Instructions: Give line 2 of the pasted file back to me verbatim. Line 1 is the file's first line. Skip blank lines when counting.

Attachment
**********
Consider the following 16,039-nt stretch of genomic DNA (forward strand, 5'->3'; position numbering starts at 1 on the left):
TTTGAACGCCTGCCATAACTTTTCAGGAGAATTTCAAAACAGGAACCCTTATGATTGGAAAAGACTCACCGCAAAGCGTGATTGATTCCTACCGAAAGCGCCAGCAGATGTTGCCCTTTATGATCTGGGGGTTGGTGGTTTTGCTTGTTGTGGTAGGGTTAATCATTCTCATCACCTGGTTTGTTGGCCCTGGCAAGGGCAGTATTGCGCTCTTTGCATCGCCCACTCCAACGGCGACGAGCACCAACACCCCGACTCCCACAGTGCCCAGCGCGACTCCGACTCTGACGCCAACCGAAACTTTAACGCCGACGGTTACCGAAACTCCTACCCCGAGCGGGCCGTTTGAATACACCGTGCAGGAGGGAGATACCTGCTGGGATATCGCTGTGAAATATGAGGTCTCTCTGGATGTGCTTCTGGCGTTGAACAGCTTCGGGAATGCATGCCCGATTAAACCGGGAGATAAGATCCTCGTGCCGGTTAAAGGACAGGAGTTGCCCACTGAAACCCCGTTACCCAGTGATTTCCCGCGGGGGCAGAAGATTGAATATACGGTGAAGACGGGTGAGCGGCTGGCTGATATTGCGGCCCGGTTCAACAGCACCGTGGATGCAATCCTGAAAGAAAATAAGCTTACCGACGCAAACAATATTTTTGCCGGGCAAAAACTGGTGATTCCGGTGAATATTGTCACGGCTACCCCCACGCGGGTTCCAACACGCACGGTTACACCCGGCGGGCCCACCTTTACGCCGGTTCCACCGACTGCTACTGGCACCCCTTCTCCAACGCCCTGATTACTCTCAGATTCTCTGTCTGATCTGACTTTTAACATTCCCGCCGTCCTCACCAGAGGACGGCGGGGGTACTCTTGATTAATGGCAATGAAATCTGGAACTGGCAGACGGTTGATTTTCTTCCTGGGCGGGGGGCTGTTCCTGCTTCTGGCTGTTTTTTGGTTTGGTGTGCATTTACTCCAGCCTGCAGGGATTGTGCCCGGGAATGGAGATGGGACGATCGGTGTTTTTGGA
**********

TTTGAACGCCTGCCATAACTTTTCAGGAGAATTTCAAAACAGGAACCCTTATGATTGGAAAAGACTCACCGCAAAGCGTGATTGATTCCTACCGAAAGCGCCAGCAGATGTTGCCCTTTATGATCTGGGGGTTGGTGGTTTTGCTTGTTGTGGTAGGGTTAATCATTCTCATCACCTGGTTTGTTGGCCCTGGCAAGGGCAGTATTGCGCTCTTTGCATCGCCCACTCCAACGGCGACGAGCACCAACACCCCGACTCCCACAGTGCCCAGCGCGACTCCGACTCTGACGCCAACCGAAACTTTAACGCCGACGGTTACCGAAACTCCTACCCCGAGCGGGCCGTTTGAATACACCGTGCAGGAGGGAGATACCTGCTGGGATATCGCTGTGAAATATGAGGTCTCTCTGGATGTGCTTCTGGCGTTGAACAGCTTCGGGAATGCATGCCCGATTAAACCGGGAGATAAGATCCTCGTGCCGGTTAAAGGACAGGAGTTGCCCACTGAAACCCCGTTACCCAGTGATTTCCCGCGGGGGCAGAAGATTGAATATACGGTGAAGACGGGTGAGCGGCTGGCTGATATTGCGGCCCGGTTCAACAGCACCGTGGATGCAATCCTGAAAGAAAATAAGCTTACCGACGCAAACAATATTTTTGCCGGGCAAAAACTGGTGATTCCGGTGAATATTGTCACGGCTACCCCCACGCGGGTTCCAACACGCACGGTTACACCCGGCGGGCCCACCTTTACGCCGGTTCCACCGACTGCTACTGGCACCCCTTCTCCAACGCCCTGATTACTCTCAGATTCTCTGTCTGATCTGACTTTTAACATTCCCGCCGTCCTCACCAGAGGACGGCGGGGGTACTCTTGATTAATGGCAATGAAATCTGGAACTGGCAGACGGTTGATTTTCTTCCTGGGCGGGGGGCTGTTCCTGCTTCTGGCTGTTTTTTGGTTTGGTGTGCATTTACTCCAGCCTGCAGGGATTGTGCCCGGGAATGGAGATGGGACGATCGGTGTTTTTGGA